Infastructrue needs to be considered with any stadium project
The Bills are in desperate need of a new stadium. This is a truth that is evident to just about anyone who pays attention to the team. Where that new stadium should be built has been a hot topic amongst that same group who sees the writing on the aging walls of the Ralph.
The Outer Harbor – a destination many Buffalonians would love to see – is the location for an incredibly ambitious and somewhat improbable proposal pitched by a new group today. One thing that didn’t seem to be fully considered with this project is the inevitable infrastructure issues that will accompany it.
The proposal that includes a stadium, convention center, hotel, retail and 5,000 parking spots for a low, low price of $1.4 billion doesn’t really accommodate for the 72,000 fans that will be coming down ten days a year.
While the Outer Harbor has plenty of space to accommodate surface parking, the park going crowds would certainly take issue with the idea of swaths of pavement being laid down throughout the Outer Harbor. Of course, that is probably the only feasible option regardless of any solution that would be brought forward.
Parking isn’t even the most concerning portion of this, however. At the end of the day the lots will take care of themselves. There is space to provide surface parking that won’t impact current and any future development out that way. Parking ramps are always an option as well, especially those with ground-level retail to complement the proposed retail portion of this project.
Based on the renderings, the Skyway and Route 5 will be the primary arteries to funnel cars to the area with surface streets like Ohio St., Tift, and Ridge also connecting directly to Route 5 and Furhman Blvd. Yet, Furhman is a two-lane boulevard that would be more than overwhelmed with the type of traffic that accompanies a Bills game. The last thing Buffalo wants is to have a two-lane road leading to their stadium. It is exactly what people complain about in Foxboro. Traffic in Orchard Park is tough enough to handle on gamedays and Abbot, Southwestern and 20A are all four-lanes wide (20A is two lanes but the shoulders serve as lanes on gameday). If the traffic in OP is rough, multiply it by ten on the Outer Harbor.
For any stadium project to survive on the Outer Harbor there would need to be far more access for fans to get down to that area.
A start would be to build the harbor bridge that has been on the table for the last few years. In fact, a stadium would probably necessitate bridges at both Michigan Ave and Main St. Those would not only provide backside access, it would connect the area directly to downtown.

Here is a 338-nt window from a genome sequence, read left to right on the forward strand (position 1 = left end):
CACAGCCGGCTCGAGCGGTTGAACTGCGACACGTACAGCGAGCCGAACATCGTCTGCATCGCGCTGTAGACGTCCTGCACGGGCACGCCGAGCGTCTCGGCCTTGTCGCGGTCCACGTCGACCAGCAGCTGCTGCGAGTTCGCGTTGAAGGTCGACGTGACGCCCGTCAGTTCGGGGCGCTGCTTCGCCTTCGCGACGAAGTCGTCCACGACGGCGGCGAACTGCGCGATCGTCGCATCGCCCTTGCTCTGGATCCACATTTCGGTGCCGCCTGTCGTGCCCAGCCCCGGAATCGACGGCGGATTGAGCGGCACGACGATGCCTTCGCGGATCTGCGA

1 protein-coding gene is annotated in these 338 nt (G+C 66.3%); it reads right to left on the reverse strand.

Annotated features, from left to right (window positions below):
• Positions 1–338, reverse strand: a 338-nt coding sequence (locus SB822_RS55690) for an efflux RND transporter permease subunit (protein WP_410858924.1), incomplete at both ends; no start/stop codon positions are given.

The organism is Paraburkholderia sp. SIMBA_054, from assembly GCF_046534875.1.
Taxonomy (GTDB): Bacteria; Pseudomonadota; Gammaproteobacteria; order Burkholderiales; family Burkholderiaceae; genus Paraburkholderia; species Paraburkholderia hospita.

Knocking down the Skyway would probably be necessary but wouldn’t necessarily be a detraction considering it only would give access to those coming south on the 190. What would be necessary would be an off-ramp for north and southbound cars that would connect directly to Michigan Ave. Unrealistic? Yes. But it would connect those on the Thruway directly to one of the main arteries to the stadium.
Another necessary addition would be light rail. An extension of the light rail to the Outer Harbor and the stadium would serve much like the Rapid does in Cleveland. The subway system in Buffalo’s rust-belt neighbor drops fans off at the front door of Browns Stadium. Working in an extension of the light rail at Main St. would provide a necessary mass transit option for anyone choosing to park in a lot or ramp downtown, or for those coming from further north up the line.
Even with light rail and a pair of bridges, traffic will still be rolling through on surface streets which are primarily two-lanes wide. That will still create a massive bottleneck and will be quite a headache on gamedays. The one benefit of The Ralph is that a highway brings the majority of fans to one of many four-lane streets and to the various parking areas for the stadium. You can reach the Ralph from any direction via the 219 or surface streets and the traffic is difficult, but not a complete nightmare.
Determining a feasible solution to the infrastructure problems that would accompany this stadium may be just as vital as the hoops that need to be jumped through at the City, County, State and NFL levels in terms of funding.